‘The Price of Coal’

by Alison Banville 19 Sept 2011

The deaths of four miners at the Gleision Colliery in the Swansea Valley are a tragic reminder that even in our high-speed, high-tech society it is still possible for men to lose their lives doing dangerous manual labour. And it doesn’t come more dangerous than mining, which is why, in Britain in 2011, four men have died in a dark tunnel underground, hewing coal from the bowels of the earth. Garry Jenkins, 39, Philip Hill, 45, David Powell, 50, and Charles Breslin, 62, have joined the roll of honour of the hundreds killed in mine disasters in Wales since the green valleys were first torn open in the search for the black stuff. These catastrophes have successively rocked close-knit communities, devastating families and causing unimaginable grief. Who can conceive of what the wives and children, as well as all the other family members and friends, of these men are suffering? And this after the agony of waiting for news. The story of Wales is a story of such loss:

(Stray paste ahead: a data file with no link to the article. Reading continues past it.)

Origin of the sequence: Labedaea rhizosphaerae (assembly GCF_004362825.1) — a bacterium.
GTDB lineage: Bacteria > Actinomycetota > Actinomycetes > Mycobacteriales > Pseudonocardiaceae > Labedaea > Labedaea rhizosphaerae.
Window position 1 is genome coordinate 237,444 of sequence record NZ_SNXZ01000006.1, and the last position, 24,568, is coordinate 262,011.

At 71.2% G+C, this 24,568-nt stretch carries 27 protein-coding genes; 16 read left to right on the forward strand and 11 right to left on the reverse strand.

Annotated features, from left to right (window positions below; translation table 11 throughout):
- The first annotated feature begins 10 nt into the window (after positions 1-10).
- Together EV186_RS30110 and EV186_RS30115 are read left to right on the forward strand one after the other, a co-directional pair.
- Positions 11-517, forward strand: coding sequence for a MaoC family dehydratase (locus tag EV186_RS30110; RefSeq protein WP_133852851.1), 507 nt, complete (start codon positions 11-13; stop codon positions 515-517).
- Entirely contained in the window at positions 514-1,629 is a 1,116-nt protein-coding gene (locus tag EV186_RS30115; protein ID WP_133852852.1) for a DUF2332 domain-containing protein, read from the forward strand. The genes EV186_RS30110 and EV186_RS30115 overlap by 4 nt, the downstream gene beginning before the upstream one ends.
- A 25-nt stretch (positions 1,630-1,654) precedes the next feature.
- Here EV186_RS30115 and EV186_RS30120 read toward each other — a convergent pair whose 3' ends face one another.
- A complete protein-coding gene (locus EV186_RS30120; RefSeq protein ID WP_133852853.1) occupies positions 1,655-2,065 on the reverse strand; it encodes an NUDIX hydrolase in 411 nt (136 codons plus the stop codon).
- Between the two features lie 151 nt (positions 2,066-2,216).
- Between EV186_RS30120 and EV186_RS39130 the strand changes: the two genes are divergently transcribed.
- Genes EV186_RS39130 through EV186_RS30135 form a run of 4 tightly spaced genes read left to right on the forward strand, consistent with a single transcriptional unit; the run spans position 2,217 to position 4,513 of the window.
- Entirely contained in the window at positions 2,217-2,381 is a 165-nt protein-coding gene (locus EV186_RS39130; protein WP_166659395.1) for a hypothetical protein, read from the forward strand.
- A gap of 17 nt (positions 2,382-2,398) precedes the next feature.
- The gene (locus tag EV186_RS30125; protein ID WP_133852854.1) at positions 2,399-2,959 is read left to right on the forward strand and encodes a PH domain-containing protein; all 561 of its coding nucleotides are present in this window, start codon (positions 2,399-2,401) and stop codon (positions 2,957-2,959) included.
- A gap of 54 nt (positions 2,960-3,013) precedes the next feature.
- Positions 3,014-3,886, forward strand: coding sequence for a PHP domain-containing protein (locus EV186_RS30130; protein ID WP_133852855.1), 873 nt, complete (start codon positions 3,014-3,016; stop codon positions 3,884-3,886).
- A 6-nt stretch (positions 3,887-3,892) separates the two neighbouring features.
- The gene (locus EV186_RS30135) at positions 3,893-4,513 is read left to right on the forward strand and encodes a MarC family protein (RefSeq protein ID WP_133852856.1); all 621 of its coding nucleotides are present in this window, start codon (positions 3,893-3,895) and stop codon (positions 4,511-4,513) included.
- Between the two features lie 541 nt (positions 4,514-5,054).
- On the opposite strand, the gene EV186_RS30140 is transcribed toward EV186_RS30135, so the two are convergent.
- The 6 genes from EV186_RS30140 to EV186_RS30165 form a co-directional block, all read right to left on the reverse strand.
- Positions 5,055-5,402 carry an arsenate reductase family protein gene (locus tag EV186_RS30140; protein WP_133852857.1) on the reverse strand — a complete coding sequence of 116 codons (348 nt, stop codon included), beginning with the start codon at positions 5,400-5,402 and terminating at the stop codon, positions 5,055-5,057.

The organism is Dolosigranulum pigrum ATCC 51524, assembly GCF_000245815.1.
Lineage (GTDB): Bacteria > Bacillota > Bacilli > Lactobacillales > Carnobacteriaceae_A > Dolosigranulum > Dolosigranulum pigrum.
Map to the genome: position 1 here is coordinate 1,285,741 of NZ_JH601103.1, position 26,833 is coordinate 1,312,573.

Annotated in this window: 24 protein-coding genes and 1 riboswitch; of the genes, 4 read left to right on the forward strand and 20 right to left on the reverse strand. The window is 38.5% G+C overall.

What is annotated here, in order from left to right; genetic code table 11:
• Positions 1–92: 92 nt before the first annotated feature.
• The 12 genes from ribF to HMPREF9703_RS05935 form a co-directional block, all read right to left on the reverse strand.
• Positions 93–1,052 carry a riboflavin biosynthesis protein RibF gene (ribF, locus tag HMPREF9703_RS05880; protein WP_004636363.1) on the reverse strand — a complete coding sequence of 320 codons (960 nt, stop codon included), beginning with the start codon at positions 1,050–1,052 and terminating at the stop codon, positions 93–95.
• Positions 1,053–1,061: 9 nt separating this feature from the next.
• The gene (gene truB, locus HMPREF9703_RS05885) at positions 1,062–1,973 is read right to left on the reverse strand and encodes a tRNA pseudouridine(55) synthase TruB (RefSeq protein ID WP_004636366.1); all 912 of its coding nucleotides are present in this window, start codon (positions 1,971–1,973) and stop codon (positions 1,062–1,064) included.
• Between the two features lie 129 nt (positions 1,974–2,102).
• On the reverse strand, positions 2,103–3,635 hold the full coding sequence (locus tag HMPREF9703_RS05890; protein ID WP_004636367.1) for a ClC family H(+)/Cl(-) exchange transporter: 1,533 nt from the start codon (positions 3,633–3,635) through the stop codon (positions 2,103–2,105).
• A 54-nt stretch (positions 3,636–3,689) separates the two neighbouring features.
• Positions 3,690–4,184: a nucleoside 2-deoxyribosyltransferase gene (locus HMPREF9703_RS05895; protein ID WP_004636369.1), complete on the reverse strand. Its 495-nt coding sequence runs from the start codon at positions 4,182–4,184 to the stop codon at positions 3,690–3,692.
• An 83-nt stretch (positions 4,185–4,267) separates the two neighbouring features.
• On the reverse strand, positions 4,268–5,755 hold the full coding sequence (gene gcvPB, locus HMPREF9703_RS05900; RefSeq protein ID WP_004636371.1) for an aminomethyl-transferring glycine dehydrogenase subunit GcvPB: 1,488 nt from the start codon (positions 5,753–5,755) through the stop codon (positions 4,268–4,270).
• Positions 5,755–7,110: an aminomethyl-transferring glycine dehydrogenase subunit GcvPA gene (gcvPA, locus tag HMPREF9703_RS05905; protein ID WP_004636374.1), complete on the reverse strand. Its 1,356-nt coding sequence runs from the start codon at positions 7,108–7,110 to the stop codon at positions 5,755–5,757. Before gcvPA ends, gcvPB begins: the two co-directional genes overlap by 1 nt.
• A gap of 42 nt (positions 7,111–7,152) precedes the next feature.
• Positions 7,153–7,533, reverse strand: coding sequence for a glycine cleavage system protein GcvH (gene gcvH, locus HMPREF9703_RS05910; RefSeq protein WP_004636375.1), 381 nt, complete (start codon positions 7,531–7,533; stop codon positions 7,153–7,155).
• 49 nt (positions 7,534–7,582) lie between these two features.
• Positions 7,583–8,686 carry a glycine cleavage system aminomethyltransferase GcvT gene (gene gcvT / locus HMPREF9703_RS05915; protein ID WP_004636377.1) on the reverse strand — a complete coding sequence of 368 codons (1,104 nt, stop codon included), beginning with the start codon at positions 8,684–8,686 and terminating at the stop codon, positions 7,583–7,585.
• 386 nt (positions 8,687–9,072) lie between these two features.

The worst disaster in not just Welsh, but British, coal-mining history was the Senghenydd tragedy of 1913 in which 439 miners were killed in an explosion and fire, and this barely a decade after a previous disaster in the same mine in 1901 which buried 78 men alive after three early morning explosions shattered the pit-head. Into the 20th century the horror continued: 1934 was the year 266 men were killed in an explosion at the Gresford Colliery, Wrexham, an event which gave us, ‘Gresford: The Miner’s Hymn’:

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2 responses to “‘The Price of Coal’

  1. Alison Banville is an animal rights extremist who doesn’t believe in free speech; here’s an article she wrote where she boasts how she and her SHAC friends (remmember the old lady dug up by SHAC-7?) destroyed a fellow animal rights campaigners meeting. http://www.indymedia.org.uk/en/2009/09/437556.html

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